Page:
Discuss Joyce’s Use of Free Indirect Discourse in ‘Counterparts' and 'a Portrait of the Artist as a Young Man'

1369 Words Sep 10th, 2012 6 Pages
James Joyce

Discuss Joyce’s use of free indirect discourse in Counterparts and A Portrait of the Artist as a Young Man.

Joyce utilises free indirect discourse to convey the sense of an individual processing the world around him in an idiosyncratically subjective way. In many of Joyce’s portraits, whether of his Dubliners or of his semi-autobiographical Stephen Dedalus, the narrative is confined by the limitations of the character’s state of mind; as the individual consciousness pervades the narrative, Joyce is able to retain an authorial distance which can disorientate his readers to an arguably greater effect than stream-of-consciousness, or indeed any other type of narrative. In its hybrid of characteristics of both direct
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As with the ‘mournful whistle’ of the boat in Eveline, or the bell which ‘clanged upon her {Eveline’s} heart’, such perceptions reveal valuable insight into a character’s state of mind. In Counterparts, these details immediately convey Farrington’s dissatisfaction with his employment, and the violent impulses that his subsequent frustration breeds. These explosive impulses are repressed with great difficulty, particularly his inability to release them upon his boss.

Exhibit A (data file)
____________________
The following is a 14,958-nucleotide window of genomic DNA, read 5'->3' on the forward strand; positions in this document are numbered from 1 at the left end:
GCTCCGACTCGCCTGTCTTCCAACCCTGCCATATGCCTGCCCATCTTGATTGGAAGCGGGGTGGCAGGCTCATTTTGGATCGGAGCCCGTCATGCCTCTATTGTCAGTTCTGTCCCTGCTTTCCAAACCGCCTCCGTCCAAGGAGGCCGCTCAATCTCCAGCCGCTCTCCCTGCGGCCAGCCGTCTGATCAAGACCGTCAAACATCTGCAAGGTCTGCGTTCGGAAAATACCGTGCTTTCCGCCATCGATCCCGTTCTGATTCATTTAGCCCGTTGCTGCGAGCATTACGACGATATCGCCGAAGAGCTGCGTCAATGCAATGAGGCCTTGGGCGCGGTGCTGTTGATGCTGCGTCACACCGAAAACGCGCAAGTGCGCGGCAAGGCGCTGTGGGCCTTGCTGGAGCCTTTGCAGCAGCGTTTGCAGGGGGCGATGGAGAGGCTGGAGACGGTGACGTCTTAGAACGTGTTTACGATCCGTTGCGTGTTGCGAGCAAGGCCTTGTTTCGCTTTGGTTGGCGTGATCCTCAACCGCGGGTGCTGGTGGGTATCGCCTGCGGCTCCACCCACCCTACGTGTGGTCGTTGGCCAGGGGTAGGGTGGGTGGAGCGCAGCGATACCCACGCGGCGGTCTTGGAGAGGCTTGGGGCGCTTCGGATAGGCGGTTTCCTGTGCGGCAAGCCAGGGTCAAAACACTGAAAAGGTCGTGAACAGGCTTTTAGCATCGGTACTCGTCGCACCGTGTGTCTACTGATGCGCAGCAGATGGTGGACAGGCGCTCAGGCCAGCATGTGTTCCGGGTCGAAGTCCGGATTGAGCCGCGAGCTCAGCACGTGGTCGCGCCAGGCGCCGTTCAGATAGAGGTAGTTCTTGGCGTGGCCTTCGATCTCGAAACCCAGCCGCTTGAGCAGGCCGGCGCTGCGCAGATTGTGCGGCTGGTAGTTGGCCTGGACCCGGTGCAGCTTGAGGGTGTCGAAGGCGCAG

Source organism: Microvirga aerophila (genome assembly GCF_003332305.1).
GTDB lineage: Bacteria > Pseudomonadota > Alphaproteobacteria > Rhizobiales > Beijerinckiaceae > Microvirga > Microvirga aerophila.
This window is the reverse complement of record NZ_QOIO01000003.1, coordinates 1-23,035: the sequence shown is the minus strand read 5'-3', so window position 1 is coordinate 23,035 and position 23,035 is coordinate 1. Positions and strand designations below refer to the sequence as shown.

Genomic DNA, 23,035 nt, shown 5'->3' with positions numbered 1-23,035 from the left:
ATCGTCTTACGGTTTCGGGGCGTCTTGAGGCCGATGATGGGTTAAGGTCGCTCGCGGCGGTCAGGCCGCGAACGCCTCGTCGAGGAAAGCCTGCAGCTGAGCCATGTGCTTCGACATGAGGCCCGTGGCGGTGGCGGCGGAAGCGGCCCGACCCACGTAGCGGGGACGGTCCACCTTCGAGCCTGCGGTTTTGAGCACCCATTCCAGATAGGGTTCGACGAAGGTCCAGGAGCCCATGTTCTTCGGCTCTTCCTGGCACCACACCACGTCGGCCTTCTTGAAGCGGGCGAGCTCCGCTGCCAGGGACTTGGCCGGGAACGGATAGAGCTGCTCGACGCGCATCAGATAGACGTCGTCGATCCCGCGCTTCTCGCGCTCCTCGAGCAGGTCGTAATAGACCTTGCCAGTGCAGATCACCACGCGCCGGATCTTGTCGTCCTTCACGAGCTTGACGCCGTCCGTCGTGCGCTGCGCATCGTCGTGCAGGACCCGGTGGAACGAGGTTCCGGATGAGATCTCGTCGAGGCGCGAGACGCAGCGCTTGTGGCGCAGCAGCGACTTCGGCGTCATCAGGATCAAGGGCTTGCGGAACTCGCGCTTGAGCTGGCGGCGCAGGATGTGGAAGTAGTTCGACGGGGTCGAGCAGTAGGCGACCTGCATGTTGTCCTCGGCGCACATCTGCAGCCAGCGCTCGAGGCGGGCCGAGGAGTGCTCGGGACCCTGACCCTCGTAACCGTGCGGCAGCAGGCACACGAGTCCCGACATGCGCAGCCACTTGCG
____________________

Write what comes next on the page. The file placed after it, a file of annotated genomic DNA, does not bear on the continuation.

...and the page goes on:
Seen from the hulking perspective of his grudging underling, Mr. Alleyne is caricatured as a grotesque ‘manikin’. As Farrington stands before his employer, the reader is made to view Alleyne through the eyes of the protagonist:

‘The man stared fixedly at the polished skull which directed the affairs of Crosbie & Alleyne, gauging its fragility. A spasm of rage gripped his throat for a few moments and then passed, leaving after it a sharp sensation of thirst. The man recognised the sensation and felt that he must have a good night’s drinking’ (pg. 83).

In such passages at this, we are made to follow the thought processes occurring within Farrington’s mind; as ever, his thoughts draw him back towards the public house. Joyce’s descriptions of Alleyne’s head are disconcerting for the reader; having already been described as being ‘like a large egg’, the assessment of its ‘fragility’ invites the reader to participate in Farrington’s reveries of breaking it apart

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